The SickKids Caribbean Initiative team members at the Annual Planning Meeting.

The SickKids-Caribbean in partnership with Scotiabank continues to improve access to health services for children in the Caribbean. Anya Schnoor, Executive Vice President, Caribbean, Central America and Uruguay, Scotiabank says “We’re pleased that our support for the SCI has enhanced access to critical care for children in the Caribbean with cancer and blood disorders.” Details follow in this press release from Scotiabank.

With the support of SickKids Foundation, SCI was created in partnership with the SickKids Centre for Global Child Health, the University of the West Indies (UWI), Ministries of Health and key hospitals and institutions in The Bahamas, Barbados, Jamaica, St. Lucia, St. Vincent and the Grenadines, and Trinidad and Tobago. SCI is aimed at improving the diagnosis and subsequent management of paediatric patients with cancer and blood disorders, as well as providing training and education in the areas of haematology/oncology, nursing, and laboratory services.

A young boy of African descent is at a medical consultation. He is dressed in casual clothes while wearing a headscarf to hide his hair loss. He sits beside his stuffed animal while listening to his doctor of African descent and smiling up at her.

With Scotiabank’s support in Phase 1 as the main telemedicine partner, 7 telemedicine facilities were completed across the region with Trinidad and Tobago currently benefiting through The Wendy Fitzwilliam Paediatric Hospital, Eric Williams Medical Sciences Complex in Champs Fleurs.

Phase 2 of the initiative, which is set to run until March 31, 2022, saw an additional $1 million (CDN) from Scotiabank. “We’re pleased that our support for the SCI has enhanced access to critical care for children in the Caribbean with cancer and blood disorders,” indicated Anya Schnoor, Executive Vice President, Caribbean, Central America and Uruguay, Scotiabank. “Guided by our core purpose– For Every Future, we want to help young people lead fulfilling lives. The SCI has also increased the capacity of doctors and nurses to provide timely, accurate diagnosis and high-quality follow-up care, helping ensure future paediatric patients can benefit.”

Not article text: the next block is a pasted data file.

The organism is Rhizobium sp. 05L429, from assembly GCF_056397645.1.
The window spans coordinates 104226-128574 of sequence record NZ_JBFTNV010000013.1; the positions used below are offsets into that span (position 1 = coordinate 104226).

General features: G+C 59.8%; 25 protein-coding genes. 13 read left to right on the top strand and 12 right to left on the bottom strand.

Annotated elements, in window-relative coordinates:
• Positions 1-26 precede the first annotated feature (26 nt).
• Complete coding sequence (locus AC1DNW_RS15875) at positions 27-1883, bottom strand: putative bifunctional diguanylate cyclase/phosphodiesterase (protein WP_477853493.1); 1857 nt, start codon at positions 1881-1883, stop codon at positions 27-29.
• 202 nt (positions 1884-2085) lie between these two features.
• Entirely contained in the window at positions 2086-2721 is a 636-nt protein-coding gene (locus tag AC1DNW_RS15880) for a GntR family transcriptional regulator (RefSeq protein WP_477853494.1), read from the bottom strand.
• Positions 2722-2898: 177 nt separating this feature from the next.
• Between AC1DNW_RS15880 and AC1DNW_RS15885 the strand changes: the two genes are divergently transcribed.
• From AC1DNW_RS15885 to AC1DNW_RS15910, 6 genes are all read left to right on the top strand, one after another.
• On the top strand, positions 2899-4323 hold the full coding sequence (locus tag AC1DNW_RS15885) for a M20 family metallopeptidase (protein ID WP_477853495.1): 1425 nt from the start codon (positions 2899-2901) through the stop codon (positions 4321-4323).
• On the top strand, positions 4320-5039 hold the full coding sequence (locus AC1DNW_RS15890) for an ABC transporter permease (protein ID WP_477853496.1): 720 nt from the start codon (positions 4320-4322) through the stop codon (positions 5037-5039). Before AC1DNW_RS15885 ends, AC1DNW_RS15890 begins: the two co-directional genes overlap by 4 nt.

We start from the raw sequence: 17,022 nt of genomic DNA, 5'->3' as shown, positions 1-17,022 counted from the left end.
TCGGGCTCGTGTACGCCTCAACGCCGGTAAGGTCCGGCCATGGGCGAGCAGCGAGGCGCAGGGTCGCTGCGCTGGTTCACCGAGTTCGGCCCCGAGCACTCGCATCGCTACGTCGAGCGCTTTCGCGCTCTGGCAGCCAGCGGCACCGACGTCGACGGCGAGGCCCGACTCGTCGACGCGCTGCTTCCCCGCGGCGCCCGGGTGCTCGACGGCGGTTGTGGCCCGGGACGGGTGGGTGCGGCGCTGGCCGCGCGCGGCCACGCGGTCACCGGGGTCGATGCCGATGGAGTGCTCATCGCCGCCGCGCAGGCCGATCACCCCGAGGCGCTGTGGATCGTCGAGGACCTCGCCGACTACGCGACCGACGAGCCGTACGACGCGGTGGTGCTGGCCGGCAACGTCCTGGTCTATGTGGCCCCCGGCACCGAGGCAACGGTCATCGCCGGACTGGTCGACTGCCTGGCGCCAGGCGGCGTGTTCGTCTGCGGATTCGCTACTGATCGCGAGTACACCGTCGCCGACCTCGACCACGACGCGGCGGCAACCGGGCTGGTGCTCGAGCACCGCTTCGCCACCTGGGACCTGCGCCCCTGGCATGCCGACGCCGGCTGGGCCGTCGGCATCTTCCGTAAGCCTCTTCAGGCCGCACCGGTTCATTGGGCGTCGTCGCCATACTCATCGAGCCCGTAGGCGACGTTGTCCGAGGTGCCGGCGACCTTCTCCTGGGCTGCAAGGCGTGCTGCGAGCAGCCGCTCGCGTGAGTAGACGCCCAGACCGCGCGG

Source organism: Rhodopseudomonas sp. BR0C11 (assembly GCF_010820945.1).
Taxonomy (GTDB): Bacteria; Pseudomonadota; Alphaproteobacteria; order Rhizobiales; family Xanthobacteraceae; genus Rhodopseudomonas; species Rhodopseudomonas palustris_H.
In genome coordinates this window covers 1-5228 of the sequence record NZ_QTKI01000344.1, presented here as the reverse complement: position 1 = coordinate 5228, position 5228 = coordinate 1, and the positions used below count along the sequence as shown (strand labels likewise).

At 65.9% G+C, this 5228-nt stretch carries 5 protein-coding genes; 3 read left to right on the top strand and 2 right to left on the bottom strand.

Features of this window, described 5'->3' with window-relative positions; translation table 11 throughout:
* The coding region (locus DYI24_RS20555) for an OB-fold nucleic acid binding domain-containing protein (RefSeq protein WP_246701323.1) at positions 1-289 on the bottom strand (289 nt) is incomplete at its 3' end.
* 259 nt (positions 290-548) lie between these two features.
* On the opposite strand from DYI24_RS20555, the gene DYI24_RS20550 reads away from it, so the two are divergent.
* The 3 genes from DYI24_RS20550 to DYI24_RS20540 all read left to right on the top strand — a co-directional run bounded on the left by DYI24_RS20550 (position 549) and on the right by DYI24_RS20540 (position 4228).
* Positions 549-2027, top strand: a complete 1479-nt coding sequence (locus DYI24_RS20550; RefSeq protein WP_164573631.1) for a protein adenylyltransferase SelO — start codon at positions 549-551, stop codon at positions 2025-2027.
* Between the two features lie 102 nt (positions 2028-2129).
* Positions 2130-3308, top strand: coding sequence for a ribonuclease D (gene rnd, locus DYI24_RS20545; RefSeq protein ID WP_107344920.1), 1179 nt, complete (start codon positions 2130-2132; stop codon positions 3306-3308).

While the COVID-19 pandemic has posed challenges, the SCI has made remarkable progress within the past year, to help achieve the completion of:

• 618 case consultations

• 41 nurses, 5 Caribbean paediatricians trained or training in haematology/oncology

• 504 specialized diagnostic tests for patients diagnosed with leukemia

• 116,190 newborn sickle cell disease screening tests

Dr. Curt Bodkyn – Paediatric Oncologist and SCI co-lead physician representative for Trinidad and Tobago] in the indicated “The excellent foundation laid by the SCI collaboration has ensured that the care for children with cancer and blood disorders in the Caribbean region is on a sure footing, both during this COVID-19 pandemic and beyond.”

Gayle Pazos – Senior Vice President and Managing Director, Scotiabank Trinidad and Tobago who is also the Scotiabank representative on the SCI Advisory Committee underscored the value of the initiative. “The progress the SCI has made to date is commendable. There have been several doctors and nurses from across the region, including from here in Trinidad and Tobago who have undergone paediatric haematology/oncology training and even fellowships at SickKids, thereby equipping us with experts to provide better health care, more precise diagnoses and greater recovery rates of children diagnosed with cancer and blood disorders. Moreover, there is a cohort of 14 of nurses who have participated in the programme, navigating learning in the COVID-19context and are set to graduate this month.”